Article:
96. The Swimming Pool | Let the Right One In (2008)

The original version of this film is Swedish, and most cinema fans agree that it outshines the later US remake. One of the creepiest scenes is when we find out that preteen Eli is capable of some very scary things. When main character Oskar is caught by bullies in the school swimming pool, she exacts a very bloody revenge. The scene is skillfully shot because all the audience sees is Oskar hiding and holding his breath underwater as limbs and other body parts fall in around him.

95. Large Marge | Pee-wee’s Big Adventure (1985)

Children’s films aren’t scary anymore. Disney used to give me just as many nightmares as Freddy, Jason or Chucky. The elephant dream sequence from Dumbo caused night terrors, the Child Snatcher from Chitty Chitty Bang Bang made me permanently afraid of people with candy and literally everything about Return of Oz is a big fat no. The biggest pants pisser award though, belongs to Large Marge. It’s clearly ripping off the same gag from Twilight Zone: The Movie but I have to say, I still think this is scarier.

94. The Door With Red Electrical Tape | Pulse (2001) 

The dead coming back through electrical devices might be the scariest premise since A Nightmare on Elm Street and that’s a movie and a dream demon killing you in your sleep. That’s how dependant we are on electronics. I need my TV, phone, computer and whatnot as much as I need my beauty rest. It’s an apocalyptic level premise made all the more terrifying by the fact that the dead aren’t just coming back, they’re taking hosts.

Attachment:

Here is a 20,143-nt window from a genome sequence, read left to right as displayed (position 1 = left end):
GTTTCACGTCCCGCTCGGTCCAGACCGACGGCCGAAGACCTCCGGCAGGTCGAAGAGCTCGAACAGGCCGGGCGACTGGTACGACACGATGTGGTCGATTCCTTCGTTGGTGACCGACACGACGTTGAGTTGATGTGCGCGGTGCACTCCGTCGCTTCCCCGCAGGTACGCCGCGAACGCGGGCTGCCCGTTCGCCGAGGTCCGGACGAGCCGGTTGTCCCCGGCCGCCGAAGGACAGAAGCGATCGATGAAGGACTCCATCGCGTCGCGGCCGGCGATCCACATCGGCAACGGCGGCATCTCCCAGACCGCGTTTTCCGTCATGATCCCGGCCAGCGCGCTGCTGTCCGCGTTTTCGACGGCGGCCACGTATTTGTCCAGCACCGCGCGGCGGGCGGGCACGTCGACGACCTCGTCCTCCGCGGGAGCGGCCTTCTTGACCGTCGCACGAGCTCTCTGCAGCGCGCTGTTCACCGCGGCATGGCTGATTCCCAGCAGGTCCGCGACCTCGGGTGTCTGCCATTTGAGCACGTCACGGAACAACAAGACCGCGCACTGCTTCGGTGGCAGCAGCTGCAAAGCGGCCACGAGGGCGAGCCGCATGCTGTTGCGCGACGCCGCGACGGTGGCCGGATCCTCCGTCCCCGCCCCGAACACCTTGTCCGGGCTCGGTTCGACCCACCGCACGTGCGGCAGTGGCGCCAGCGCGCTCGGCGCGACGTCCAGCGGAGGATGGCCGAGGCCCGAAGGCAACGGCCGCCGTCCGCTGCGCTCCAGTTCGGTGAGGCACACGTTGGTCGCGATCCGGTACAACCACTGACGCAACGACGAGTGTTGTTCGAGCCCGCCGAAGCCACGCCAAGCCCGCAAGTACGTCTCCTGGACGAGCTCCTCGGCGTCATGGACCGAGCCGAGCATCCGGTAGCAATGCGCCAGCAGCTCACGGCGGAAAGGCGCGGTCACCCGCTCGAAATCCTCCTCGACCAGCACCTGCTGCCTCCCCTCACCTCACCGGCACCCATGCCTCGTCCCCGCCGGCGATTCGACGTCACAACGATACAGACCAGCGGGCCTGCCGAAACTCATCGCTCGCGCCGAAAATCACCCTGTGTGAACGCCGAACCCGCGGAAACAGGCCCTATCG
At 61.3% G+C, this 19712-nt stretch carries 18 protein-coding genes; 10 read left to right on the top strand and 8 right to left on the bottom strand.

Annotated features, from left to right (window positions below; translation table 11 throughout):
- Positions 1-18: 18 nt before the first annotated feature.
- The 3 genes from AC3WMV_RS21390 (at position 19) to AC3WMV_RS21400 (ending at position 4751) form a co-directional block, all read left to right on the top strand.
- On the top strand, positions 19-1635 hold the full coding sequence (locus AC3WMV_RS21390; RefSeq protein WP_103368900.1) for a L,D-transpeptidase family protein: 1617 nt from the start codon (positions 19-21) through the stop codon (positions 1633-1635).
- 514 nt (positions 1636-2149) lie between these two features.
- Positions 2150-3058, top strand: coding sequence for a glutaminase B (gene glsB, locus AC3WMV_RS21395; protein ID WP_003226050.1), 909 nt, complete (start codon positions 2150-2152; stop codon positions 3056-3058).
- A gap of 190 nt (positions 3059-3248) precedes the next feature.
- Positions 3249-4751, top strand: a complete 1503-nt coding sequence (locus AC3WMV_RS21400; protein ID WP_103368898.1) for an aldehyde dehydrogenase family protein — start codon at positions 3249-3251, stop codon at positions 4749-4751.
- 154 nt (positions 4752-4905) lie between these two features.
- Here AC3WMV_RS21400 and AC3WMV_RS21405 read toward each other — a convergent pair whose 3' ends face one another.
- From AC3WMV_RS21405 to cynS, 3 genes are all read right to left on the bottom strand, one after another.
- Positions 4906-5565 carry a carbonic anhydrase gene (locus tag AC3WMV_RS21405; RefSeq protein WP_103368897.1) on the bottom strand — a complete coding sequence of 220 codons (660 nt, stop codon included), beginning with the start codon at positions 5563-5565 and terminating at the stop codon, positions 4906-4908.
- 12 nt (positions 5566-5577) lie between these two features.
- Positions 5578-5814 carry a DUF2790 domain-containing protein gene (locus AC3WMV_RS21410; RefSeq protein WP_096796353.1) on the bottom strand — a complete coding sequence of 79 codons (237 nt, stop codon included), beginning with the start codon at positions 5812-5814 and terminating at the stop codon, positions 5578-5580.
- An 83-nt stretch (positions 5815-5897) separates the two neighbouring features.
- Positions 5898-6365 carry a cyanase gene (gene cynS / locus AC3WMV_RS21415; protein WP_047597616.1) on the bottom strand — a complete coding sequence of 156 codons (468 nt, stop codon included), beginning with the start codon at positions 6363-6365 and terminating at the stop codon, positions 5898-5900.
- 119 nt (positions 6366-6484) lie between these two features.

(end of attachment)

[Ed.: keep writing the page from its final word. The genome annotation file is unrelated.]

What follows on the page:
93. Running For Your Life | 28 Weeks Later (2007)

28 Days Later reinvented the zombie genre by making them “Fuck Me, I’m Dead” fast. (I know there was fast zombies before this and I know they’re not technically zombies. Hush yo lips son) The sequel went the Aliens route by making it an action film but the first ten minutes are straight horror. Zombies have never been as frightening.

92. ‘One, Two, Three’ | The Orphanage (2007)

The Orphanage is an expertly made Spanish ghost story about the disappearance of a child and a mother desperately trying to deal with her grief all while turning her childhood home into an orphanage. It’s one of those stories where you can’t tell whether or not the supernatural elements are supposed to be malevolent or benevolent. Are the ghosts trying to help the mother cope with her depression, trying to help her find her son, lonely and wanting to play or are actually behind the disappearance. You won’t know till close to the third act but one thing is due certain, they’re creepy as shit. Especially the one wearing the mask…

91. The Pale Man | Pan’s Labyrinth (2006)

Nobody understands the appeal of fairy tales better than Guillermo Del Toro. The Tales of The Brothers Grimm haven’t lasted decades because they were strictly meant for children. Besides a morality tale, they all included something dark. The protagonist usually has a sinister obstacle to overcome. Whether it’s a big bad wolf or a witch wanting to eat you like candy. Pan’s Labyrinth is no different. This version of the story has The Pale Man and like the ones before him, he eats children.


What do you think of the selection so far? What movie scenes have scared you the most? Maybe they will show up further on the list!

Author: Sailor Monsoon

I stab.